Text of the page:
The ECS Toyota Young Investigator Fellowship, a partnership between The Electrochemical Society and Toyota Research Institute of North America, a division of Toyota Motor North America, is in its fourth year. The fellowship aims to encourage young professors and scholars to pursue research in green energy technology that may promote the development of next-generation vehicles capable of utilizing alternative fuels.
Our guest on this episode of the ECS Podcast is Shirley Meng, professor of NanoEngineering at the University of California, San Diego. Meng founded the Sustainable Power and Energy Center, the goal of which is solving key technical challenges in distributed energy generation, storage, and power management.
Meng is also the principal investigator of Laboratory for Energy Storage and Conversion research group. Her group is focused on functional nano and micro-scale materials for energy storage and conversion.
She talked to Rob Gerth, ECS’s director of marketing and communications.
In an effort to combat the detrimental effects of climate change, countries around the world are looking for the next big thing in energy. In Sweden, part of that answer may be in buoys drifting in the ocean.
For the first time, Wave Energy Converters the Sotenäs Wave Power Plant on the Swedish West Coast is generating electricity and transporting it to the Swedish grid through buoys.
This from Seabased:
The connection of the six meter diameter buoys to the corresponding linear generator Wave Energy Converters on the seabed represents the final step in bringing each unit on line, together making up a system establishing many World firsts, including the world’s first multiple unit wave power plant and the world’s first subsea generator switchgear.
Currently, Sweden is one of the global leader in clean energy solutions. Since the country’s oil crisis in the 1970s, the country has transitioned from an energy infrastructure from 70 percent dependency on oil to just a 20 percent dependency.
“This is a very significant achievement,” said Mats Leijon, CEO of Seabased. “We are very happy to have come this far and I wish to thank Fortum and the Swedish Energy Agency for their confidence and support all throughout this, sometimes tough, journey.”
Researchers are not only looking for alternative ways to generate energy, they’re also looking for alternative ways to store it. From ECS member Vilas Pol’s packing peanut batteries to innovative flow batteries; scientists are looking for a way to securely store and deliver clean energy to the grid.
Now, engineers from McMaster University are turning trees into energy storage devices that could potentially power everything from small electronic devices to electric vehicles. With any luck, this technology could be taken to large-scale grid applications.
This from McMaster University:
The scientists are using cellulose, an organic compound found in plants, bacteria, algae and trees, to build more efficient and longer-lasting energy storage devices or capacitors. This development paves the way toward the production of lightweight, flexible, and high-power electronics, such as wearable devices, portable power supplies and hybrid and electric vehicles.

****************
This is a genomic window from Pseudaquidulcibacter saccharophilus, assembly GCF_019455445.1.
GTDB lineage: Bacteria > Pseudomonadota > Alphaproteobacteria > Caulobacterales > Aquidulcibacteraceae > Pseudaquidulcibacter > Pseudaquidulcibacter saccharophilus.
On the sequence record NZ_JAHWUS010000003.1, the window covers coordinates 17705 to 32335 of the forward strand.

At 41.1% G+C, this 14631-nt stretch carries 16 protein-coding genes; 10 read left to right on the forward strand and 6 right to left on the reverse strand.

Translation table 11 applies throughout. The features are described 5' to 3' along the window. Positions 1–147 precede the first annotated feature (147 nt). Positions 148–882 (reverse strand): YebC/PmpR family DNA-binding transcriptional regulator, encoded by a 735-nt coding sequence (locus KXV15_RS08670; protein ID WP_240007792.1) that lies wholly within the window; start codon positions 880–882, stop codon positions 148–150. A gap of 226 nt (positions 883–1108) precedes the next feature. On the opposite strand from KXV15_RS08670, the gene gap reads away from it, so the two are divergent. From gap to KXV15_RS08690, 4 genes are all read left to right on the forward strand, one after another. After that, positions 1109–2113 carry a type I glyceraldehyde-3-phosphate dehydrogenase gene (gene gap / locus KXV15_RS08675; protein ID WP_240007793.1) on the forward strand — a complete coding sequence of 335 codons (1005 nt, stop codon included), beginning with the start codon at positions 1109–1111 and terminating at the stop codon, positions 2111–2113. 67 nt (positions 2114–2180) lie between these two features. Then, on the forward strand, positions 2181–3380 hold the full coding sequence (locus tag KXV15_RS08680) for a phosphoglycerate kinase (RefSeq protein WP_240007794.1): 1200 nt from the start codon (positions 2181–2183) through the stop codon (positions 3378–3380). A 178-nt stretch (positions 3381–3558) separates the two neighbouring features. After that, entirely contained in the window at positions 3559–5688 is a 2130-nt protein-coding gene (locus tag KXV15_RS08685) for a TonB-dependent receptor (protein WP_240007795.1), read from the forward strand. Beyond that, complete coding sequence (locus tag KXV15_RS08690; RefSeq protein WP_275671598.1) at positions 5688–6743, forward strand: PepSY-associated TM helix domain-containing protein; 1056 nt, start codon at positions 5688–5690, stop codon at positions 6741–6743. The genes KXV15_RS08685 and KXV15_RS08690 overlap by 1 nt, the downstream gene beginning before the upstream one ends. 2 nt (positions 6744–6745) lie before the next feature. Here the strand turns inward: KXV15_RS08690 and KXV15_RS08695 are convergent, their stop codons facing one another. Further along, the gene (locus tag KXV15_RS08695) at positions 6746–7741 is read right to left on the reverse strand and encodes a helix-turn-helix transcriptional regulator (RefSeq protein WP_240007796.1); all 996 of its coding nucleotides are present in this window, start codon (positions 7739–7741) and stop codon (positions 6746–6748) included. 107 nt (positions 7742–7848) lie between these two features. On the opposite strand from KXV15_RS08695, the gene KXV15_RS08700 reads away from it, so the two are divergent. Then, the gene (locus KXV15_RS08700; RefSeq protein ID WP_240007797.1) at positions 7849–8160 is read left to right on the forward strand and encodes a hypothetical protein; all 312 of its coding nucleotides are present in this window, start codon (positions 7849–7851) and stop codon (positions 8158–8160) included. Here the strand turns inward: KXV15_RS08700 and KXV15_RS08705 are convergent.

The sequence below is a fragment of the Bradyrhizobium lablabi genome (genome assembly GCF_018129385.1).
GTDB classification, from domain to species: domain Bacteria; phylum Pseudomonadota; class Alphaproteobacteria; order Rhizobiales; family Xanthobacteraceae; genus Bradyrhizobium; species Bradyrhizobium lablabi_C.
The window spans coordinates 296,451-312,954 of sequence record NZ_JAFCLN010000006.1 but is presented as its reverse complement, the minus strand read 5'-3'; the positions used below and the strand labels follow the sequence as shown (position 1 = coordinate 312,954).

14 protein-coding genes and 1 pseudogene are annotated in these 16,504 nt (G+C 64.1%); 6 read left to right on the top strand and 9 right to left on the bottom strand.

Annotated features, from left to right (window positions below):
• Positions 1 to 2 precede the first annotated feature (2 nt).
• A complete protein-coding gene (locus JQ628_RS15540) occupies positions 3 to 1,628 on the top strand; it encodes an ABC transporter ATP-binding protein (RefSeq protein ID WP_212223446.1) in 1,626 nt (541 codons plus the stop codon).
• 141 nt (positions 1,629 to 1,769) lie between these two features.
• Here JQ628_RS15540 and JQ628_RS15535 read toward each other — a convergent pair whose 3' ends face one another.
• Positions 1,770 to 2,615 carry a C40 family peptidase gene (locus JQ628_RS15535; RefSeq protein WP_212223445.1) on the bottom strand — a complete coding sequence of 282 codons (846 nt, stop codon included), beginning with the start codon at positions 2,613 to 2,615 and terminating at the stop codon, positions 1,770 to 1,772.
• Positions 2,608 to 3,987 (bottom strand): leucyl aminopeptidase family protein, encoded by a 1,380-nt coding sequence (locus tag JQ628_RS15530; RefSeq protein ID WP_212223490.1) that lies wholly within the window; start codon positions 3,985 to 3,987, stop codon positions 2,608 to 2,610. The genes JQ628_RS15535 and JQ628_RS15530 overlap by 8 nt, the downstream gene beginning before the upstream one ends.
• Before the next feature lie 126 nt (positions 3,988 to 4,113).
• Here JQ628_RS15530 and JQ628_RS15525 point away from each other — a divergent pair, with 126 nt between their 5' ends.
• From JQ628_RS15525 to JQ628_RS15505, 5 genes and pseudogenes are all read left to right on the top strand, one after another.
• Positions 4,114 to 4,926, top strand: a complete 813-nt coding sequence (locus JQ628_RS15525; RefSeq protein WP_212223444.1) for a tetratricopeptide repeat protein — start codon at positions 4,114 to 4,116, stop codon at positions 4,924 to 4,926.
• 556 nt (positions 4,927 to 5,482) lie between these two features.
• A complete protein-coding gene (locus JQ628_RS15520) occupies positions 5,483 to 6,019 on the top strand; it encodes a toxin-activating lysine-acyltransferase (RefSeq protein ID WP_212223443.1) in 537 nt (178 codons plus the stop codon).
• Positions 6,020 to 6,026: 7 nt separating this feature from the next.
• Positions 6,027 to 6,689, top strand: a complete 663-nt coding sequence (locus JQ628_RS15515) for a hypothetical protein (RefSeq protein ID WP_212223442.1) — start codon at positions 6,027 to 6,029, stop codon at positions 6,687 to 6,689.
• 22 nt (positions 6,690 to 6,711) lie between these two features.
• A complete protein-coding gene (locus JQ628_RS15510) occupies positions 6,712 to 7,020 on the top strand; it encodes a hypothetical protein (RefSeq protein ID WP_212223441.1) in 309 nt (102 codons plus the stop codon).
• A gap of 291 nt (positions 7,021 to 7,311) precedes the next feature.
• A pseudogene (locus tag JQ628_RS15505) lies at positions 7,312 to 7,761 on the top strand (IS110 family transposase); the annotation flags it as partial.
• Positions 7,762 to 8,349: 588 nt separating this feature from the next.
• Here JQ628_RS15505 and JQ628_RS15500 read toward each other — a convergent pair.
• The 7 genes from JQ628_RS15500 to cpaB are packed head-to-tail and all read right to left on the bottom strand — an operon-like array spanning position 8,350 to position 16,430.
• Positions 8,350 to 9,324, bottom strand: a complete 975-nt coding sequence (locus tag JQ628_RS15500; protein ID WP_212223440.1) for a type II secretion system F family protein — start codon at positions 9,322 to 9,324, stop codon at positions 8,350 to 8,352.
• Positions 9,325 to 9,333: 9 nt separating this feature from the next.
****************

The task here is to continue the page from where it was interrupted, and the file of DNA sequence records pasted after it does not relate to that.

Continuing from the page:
ECS’s Nate Lewis is propelling his vision of efficient and affordable alternative energy sources with the new development of an “artificial leaf” system that splits water through solar energy to create hydrogen fuel.
“This new system shatters all of the combined safety, performance, and stability records for artificial leaf technology by factors of 5 to 10 or more,” says Lewis, a 33-year ECS member and scientific director of the Joint Center for Artificial Photosynthesis.
Shattering Water Splitting Records
He and his team, including postdoctoral scholar and ECS member Ke Sun, were able to achieve recording-setting outcomes through the development of a advice with three novel components: two electrodes, one photoanode and one photocathode, and a membrane.
This from Futurity:
The photoanode uses sunlight to oxidize water molecules, generating protons and electrons as well as oxygen gas. The photocathode recombines the protons and electrons to form hydrogen gas.
Researchers at the University of Georgia (UGA) are looking to accelerate the biofuel industry with this new development in plant gene structure.
The UGA scientists have discovered that manipulating a certain gene in a hardwood tree makes easier the process of breaking wood into fuel, and simultaneously increases the pace of tree growth.
This from UGA:
In a paper published recently in Biotechnology for Biofuels, the researchers describe how decreasing the expression of a gene called GAUT12.1 leads to a reduction in xylan and pectin, two major components of plant cell walls that make them resistant to the enzymes and chemicals used to extract the fermentable sugars used to create biofuels.